U.S. District Court,
Your Honor, Judge Brinkema,
I feel compelled to address you this letter regarding the Moussaoui case. I hope this is not yet too late to avoid a terrible miscarriage of justice.
In the Jury Questionnaire Proceedings of February 6, 2006, which was posted on the web, you gave the following direction to the jury:
"I assume every one of you is aware of what happened on September 11, 2001, and has watched or read extensive media coverage about that day and has watched news reports or read about Al Qaeda."
Yet in the same directions you said:
"Persons on trial must be judged not on the basis of what is in the news or popular media, but rather on the hard evidence presented in the courtroom during the trial."
To my knowledge, no evidence was presented to the Moussaoui court which establishes the true facts on the events 11 September 2001, and the identities of the perpetrators of the crime committed on that day. Nor did the Court refer to any authoritative findings regarding these events by other courts. The Court simply assumed and asked the jury to assume that the facts reported in the media and in non-judicial reports were true. Such reliance on hear-say is contrary to principles of criminal law.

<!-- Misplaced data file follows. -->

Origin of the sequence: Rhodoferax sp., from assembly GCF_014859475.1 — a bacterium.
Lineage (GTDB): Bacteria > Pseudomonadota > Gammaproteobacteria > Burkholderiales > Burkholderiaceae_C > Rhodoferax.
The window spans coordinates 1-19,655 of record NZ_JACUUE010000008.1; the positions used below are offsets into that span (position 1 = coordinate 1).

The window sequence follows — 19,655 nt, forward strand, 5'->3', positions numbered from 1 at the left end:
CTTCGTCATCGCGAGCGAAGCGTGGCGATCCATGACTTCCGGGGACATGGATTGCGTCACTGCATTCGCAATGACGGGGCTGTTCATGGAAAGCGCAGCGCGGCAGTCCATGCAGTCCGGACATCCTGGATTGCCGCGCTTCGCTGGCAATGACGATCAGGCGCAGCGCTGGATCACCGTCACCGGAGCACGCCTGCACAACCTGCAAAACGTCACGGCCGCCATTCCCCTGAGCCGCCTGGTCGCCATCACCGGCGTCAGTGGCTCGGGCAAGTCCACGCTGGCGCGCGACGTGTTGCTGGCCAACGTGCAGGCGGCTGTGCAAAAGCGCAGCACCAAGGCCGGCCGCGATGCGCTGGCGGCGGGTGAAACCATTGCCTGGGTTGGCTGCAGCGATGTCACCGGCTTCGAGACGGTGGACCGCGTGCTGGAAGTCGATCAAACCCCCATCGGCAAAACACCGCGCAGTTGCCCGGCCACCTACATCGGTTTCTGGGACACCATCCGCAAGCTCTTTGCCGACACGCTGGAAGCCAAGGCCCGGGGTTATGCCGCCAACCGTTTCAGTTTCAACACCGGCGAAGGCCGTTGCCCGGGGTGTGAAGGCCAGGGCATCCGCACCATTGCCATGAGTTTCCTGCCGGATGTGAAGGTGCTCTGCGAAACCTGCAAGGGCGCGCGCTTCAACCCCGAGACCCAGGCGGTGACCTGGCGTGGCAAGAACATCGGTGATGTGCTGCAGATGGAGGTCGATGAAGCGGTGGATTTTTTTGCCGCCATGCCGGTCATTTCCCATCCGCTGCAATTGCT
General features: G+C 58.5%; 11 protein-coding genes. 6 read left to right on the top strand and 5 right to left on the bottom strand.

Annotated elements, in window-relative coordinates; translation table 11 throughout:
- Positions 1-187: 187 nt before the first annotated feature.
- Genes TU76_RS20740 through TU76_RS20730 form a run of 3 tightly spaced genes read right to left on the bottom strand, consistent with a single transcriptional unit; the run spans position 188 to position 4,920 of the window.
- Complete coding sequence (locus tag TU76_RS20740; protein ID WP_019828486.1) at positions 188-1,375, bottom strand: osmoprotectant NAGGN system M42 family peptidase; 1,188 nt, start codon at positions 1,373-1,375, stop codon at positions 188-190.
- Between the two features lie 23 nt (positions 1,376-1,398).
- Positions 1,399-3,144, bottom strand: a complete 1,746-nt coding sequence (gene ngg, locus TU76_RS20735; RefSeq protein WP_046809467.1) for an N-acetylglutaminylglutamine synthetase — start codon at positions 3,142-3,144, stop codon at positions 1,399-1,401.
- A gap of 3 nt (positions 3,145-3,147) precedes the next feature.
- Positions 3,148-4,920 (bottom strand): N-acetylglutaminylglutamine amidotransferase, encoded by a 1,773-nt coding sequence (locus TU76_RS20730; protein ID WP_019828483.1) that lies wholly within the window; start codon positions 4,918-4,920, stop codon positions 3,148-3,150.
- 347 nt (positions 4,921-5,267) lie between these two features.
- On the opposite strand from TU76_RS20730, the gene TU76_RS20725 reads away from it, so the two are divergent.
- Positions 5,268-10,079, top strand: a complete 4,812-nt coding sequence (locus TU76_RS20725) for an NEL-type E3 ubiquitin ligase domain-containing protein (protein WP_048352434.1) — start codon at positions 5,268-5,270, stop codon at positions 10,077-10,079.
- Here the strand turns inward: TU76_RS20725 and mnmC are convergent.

On the base of these assumed facts, your Court asks the jurors to determine whether Moussaoui’s silence while in detention had the causal effect to allow the perpetration of the above crime by nineteen named individuals, who have never been found guilty for the crime they are accused, and whose identities remain in question.
I am concerned that your contradictory directions to the jury and the failure by your Court to establish, according to standards of evidence required in criminal law, that the crime of 9/11 was committed by the nineteen alleged hijackers, may represent a gross miscarriage of justice. I urge you, in the name of justice, to reconsider your decisions.
17 March 2006